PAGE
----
How to use Kobiton devices to test internal web/apps

You have websites or services that are behind a firewall and you want to use Kobiton devices to access these websites or services.


There are 2 ways for Kobiton devices to access internal websites or services.

1. Whitelist the IP address for Kobiton devices

All Public & Private Kobiton devices connect to the internet via public IPs:


All Proof Of Concept (POC) Kobiton devices connect to the internet via public IP:


You can configure your firewall to enable incoming traffic from these IPs and route it to your internal websites or services.

Below is a possible workflow to configure the network:

  • Request a public static IP from your network provider, e.g.

  • Configure the firewall to route traffic from to the website or service in question if it originated from (Kobiton devices)

  • (Optional) If you have a domain (e.g., you can create a sub-domain for your internal site. Just create an A record on DNS (e.g. and map it to the public static IP (e.g.

If you have multiple websites or services, request multiple static IPs and add more routing entries to the firewall as shown in step 2 above.

After completing the above steps, Kobiton devices will be able to access an internal website or service via the corresponding IP address or domain.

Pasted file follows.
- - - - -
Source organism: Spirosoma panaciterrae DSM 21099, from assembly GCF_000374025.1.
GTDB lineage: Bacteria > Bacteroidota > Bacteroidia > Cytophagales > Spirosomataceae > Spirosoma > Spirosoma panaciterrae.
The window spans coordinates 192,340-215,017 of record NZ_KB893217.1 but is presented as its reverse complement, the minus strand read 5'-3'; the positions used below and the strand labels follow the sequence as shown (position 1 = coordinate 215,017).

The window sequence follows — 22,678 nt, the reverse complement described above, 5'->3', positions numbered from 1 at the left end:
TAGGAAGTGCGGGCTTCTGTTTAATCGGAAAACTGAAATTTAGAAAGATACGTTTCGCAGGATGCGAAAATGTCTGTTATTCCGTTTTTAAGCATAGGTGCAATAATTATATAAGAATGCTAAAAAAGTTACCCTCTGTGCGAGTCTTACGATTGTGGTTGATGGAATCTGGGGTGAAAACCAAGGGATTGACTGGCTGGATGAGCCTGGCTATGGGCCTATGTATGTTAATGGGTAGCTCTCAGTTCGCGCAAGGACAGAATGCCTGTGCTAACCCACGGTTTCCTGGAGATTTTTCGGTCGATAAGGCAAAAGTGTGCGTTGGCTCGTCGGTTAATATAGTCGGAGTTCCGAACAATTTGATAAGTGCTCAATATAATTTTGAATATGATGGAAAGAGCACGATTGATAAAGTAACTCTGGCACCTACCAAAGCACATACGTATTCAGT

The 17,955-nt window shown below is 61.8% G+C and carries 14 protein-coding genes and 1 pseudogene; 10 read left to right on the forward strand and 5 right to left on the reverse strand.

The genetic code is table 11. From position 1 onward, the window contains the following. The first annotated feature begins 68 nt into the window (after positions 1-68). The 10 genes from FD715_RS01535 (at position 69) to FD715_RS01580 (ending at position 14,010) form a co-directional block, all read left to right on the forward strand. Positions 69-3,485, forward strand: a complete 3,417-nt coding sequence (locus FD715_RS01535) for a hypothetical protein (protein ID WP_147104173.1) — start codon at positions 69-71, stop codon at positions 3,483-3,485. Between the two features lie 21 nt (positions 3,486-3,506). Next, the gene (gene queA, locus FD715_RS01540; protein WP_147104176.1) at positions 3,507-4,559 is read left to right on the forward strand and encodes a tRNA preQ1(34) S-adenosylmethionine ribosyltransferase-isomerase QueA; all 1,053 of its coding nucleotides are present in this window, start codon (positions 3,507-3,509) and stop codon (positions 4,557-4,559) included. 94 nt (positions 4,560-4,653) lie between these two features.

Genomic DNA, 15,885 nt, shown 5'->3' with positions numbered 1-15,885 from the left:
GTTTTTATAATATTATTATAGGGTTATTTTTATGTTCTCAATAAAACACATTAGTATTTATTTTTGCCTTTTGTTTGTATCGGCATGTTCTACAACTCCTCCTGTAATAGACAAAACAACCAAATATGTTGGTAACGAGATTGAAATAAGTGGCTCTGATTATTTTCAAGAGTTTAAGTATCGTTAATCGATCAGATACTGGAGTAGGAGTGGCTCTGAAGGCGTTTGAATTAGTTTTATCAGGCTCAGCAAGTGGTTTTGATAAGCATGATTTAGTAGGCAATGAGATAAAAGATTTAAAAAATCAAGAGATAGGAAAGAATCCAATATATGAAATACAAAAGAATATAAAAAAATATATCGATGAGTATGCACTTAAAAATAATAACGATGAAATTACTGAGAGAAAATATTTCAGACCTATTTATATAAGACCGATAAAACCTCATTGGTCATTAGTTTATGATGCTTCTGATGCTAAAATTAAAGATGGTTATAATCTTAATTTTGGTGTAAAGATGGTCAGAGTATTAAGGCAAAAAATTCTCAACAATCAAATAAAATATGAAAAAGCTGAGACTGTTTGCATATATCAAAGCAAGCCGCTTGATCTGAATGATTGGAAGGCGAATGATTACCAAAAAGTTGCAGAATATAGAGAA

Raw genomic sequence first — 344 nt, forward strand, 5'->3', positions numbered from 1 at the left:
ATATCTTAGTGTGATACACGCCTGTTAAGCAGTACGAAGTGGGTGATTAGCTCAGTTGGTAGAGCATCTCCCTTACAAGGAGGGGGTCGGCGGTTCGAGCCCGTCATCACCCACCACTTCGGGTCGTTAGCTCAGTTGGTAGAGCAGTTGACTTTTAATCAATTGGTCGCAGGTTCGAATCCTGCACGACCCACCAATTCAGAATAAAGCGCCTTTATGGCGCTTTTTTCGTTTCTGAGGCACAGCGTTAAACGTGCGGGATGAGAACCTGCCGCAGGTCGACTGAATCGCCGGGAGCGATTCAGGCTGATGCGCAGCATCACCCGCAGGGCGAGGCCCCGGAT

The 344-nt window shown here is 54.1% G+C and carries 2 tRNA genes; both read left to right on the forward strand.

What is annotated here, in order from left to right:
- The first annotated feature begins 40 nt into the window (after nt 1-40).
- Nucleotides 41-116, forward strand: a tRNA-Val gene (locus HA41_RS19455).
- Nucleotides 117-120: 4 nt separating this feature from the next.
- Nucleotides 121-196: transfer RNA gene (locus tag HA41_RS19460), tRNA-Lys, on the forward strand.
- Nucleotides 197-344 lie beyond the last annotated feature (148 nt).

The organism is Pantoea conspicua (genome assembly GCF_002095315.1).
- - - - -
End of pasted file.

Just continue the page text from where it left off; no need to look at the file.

2. Setup a tunnel to your local machine

You can use any tunneling service to temporarily establish a public tunnel into your machine. Once that tunnel is created, you can access your websites or services on Kobiton devices by using the public domain names generated by the tunneling service. Below are some popular services:


The above third-party services are not related to Kobiton in anyway. Please use them at your own discretion. * If the websites or services don't run on your machine, try changing the hostname of the websites and services to the public domain names generated by the tunneling service, then run a lightweight reverse proxy locally to forward traffic from the public tunnel to the internal websites and services. Below is a simple configuration to setup Nginx as a reverse proxy.

# These are default Nginx settings from nginx
worker_processes 1;
daemon off;
events {
  worker_connections 1012;
http {
  server {
    # This is the port in your machine that proxied requests from tunneling service go to 
    listen 8000;

    server_name localhost; 

    # Proxy requests from tunneling service to internal websites / services
    location / {
      # The hostname of your internal websites / services should be renamed
      # to the generated public domain from the tunneling service
      # If you use, you see something like ""
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